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I'm attempting to fit a Cox proportional hazards model to a set of NHANES data; the code to load and clean the data is here, and the resulting dataset is here.

The difficulty I'm having is illustrated by the following code:

library(dplyr)
library(survey)
library(survival)

datafile = '2016-05-24.Rdata'
if (!file.exists(datafile)) {
    download.file('https://github.com/dhicks/obesity/blob/mwe/2016-05-24.Rdata?raw=true',
                  datafile)
}
load(datafile)

df = df[complete.cases(df),]

## ----------
## W/o sampling weights
df.working = df %>% filter(!smoker, age.months >= 50*12, age.months < 85*12)
coxfit.unweighted = coxph(Surv(age.months, mort.status == 'deceased') ~ 
                            bmi.cat * bmi.max.cat,
                   data = df.working)
summary(coxfit.unweighted)


## ----------
## W/ sampling weights
## cf the svydesign call in the docs for survey::nhanes
design = svydesign(id = ~ psu, strata = ~ stratum, weights = ~ sample.weight, 
                   nest = TRUE, 
                   data = {df %>% filter(!smoker, age.months >= 50*12, age.months < 85*12)})
coxfit.weighted = svycoxph(Surv(age.months, mort.status == 'deceased') ~ 
                            bmi.cat * bmi.max.cat, 
                 design = design)

The variable bmi.cat is a factor variable for body mass index categories (underweight, normal weight, overweight, etc.). The variable bmi.max.cat is a factor variable for the same categories for the respondent's maximum recalled weight. Since bmi.cat is necessarily less than or equal to bmi.max.cat, there are lots of empty cells in the crosstab of these two variables.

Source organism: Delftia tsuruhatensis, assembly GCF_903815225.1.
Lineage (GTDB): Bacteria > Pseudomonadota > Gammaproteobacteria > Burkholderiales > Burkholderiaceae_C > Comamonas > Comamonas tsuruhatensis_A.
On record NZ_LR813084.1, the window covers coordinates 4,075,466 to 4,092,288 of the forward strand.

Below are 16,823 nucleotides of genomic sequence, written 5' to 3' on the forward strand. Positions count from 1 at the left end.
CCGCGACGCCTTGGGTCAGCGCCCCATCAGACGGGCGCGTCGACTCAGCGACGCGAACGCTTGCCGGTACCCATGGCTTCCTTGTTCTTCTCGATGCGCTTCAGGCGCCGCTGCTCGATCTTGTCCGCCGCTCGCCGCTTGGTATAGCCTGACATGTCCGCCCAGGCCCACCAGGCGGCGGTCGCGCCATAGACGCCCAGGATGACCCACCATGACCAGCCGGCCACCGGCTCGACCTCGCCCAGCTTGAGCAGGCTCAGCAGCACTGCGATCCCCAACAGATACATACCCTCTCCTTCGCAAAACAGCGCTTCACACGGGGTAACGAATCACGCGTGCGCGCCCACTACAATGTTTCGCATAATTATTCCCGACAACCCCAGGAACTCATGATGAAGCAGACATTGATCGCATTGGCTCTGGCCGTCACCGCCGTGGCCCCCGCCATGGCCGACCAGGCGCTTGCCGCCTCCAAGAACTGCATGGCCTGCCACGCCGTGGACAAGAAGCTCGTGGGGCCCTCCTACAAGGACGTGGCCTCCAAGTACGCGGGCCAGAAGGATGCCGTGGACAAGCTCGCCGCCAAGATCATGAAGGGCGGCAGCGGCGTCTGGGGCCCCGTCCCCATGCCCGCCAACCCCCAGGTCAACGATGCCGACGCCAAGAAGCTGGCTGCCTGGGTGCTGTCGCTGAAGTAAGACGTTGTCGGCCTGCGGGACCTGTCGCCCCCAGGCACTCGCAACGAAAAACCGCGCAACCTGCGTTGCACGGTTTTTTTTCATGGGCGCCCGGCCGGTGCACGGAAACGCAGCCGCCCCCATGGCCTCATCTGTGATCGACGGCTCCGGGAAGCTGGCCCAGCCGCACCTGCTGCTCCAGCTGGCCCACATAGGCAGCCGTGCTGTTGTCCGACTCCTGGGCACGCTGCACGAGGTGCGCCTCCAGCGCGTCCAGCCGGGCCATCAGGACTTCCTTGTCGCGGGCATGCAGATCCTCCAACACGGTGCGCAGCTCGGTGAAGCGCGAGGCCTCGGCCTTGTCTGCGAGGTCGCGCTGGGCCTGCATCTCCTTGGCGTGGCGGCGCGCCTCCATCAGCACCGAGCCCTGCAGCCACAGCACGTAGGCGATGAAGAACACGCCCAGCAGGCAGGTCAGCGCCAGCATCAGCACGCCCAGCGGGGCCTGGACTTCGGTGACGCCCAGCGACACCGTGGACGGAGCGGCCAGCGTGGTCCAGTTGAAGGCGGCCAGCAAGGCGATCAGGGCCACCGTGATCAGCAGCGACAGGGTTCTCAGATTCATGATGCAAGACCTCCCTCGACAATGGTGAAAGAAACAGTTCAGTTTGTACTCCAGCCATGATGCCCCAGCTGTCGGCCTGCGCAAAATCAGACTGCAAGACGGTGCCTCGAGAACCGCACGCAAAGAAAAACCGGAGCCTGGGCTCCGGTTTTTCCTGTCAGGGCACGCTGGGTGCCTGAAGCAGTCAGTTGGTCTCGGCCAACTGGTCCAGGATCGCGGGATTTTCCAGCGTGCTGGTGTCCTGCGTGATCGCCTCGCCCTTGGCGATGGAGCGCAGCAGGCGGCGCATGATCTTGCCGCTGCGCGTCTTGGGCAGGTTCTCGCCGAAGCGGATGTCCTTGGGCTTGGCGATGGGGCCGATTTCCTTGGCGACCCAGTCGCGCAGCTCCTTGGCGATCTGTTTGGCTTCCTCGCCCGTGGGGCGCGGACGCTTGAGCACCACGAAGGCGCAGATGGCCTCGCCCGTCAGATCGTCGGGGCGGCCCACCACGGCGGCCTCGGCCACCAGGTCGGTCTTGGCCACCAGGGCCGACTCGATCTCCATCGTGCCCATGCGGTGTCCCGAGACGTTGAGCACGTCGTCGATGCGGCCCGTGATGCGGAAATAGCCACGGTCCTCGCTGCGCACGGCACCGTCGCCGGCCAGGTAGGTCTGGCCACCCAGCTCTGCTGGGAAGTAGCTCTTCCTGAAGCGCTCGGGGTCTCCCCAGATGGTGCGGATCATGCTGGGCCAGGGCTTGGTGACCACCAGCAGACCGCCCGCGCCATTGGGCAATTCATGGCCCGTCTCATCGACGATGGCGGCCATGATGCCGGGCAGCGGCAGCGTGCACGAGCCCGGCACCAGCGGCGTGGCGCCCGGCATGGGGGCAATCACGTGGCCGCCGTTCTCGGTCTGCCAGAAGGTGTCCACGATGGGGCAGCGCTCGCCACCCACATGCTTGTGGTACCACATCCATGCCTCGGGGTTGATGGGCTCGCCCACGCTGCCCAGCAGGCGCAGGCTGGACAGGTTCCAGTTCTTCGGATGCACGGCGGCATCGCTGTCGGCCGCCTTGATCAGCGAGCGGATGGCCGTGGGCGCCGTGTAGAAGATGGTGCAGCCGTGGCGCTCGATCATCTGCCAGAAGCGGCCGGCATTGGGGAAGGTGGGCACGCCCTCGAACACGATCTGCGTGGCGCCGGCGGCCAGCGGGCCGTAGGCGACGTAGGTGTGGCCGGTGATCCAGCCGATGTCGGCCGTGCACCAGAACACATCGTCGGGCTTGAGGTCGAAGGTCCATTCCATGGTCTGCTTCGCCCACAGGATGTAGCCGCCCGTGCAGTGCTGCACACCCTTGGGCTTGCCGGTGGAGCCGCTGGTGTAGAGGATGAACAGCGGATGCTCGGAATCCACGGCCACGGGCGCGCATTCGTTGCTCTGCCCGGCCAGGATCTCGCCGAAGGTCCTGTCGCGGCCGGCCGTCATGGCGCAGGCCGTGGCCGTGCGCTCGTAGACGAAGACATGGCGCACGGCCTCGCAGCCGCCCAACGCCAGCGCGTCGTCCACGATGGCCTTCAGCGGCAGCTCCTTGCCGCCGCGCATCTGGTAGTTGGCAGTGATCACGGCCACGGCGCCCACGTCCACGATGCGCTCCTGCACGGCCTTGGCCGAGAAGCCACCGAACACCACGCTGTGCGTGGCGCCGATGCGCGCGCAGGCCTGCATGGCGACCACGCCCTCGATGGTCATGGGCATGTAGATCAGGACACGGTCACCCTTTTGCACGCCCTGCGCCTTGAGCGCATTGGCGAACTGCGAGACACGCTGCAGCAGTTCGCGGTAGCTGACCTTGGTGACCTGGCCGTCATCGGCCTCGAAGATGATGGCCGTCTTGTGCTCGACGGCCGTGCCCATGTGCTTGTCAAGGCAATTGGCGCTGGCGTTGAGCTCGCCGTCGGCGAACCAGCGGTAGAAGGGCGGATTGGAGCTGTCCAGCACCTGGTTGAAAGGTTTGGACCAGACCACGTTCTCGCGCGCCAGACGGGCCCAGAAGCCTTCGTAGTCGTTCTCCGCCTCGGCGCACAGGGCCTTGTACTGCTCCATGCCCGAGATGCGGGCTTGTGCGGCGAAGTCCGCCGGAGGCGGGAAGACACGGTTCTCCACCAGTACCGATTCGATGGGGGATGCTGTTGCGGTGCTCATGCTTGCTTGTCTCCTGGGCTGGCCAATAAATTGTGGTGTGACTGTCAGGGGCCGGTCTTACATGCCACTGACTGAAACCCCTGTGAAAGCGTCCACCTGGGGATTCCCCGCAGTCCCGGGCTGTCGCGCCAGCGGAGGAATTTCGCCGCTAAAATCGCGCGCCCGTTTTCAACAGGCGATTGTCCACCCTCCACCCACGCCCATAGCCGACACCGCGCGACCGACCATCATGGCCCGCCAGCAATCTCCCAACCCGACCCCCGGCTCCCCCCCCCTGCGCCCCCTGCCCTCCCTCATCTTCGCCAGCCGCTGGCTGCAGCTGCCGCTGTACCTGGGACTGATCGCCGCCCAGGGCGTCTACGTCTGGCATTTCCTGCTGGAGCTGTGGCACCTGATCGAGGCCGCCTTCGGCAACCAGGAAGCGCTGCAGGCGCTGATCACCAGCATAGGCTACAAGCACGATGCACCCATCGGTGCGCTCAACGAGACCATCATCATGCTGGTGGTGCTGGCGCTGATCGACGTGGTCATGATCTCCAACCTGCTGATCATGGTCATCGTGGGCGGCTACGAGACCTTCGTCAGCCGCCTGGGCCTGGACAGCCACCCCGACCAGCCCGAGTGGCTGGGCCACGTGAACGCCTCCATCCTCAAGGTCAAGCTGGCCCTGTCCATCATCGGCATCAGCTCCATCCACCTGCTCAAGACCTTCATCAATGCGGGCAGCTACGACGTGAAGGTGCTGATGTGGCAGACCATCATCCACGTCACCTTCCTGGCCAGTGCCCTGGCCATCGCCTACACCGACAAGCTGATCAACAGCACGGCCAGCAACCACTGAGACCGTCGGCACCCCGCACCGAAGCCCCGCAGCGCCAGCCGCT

The chunk of code fitting coxfit.unweighted using survival::coxph raises a warning about singularities (because of all the empty cells), but does fit a model. It's unweighted, and so I need to use survey::svycoxph to get unbiased estimates. But the call fitting coxfit.weighted returns

Error in solve.default(g$var, coef(g)) : 
  Lapack routine dgesv: system is exactly singular: U[9,9] = 0

Background: I'm working towards replicating the analysis in this paper, table 3. I've omitted the other covariates from the MWE for the sake of simplicity. I have no previous experience with either survival analysis or analyzing data from complex surveys like NHANES, so radical course corrections to my analysis approach would be fine.

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  • $\begingroup$ hi, it might be easier for others to help you troubleshoot if you include the download in your reproducible example so we can work with the same df object as you. examples of download automation here github.com/ajdamico/asdfree/tree/master/… $\endgroup$ – Anthony Damico May 25 '16 at 2:46
  • $\begingroup$ Okay, there you go $\endgroup$ – Dan Hicks May 25 '16 at 10:33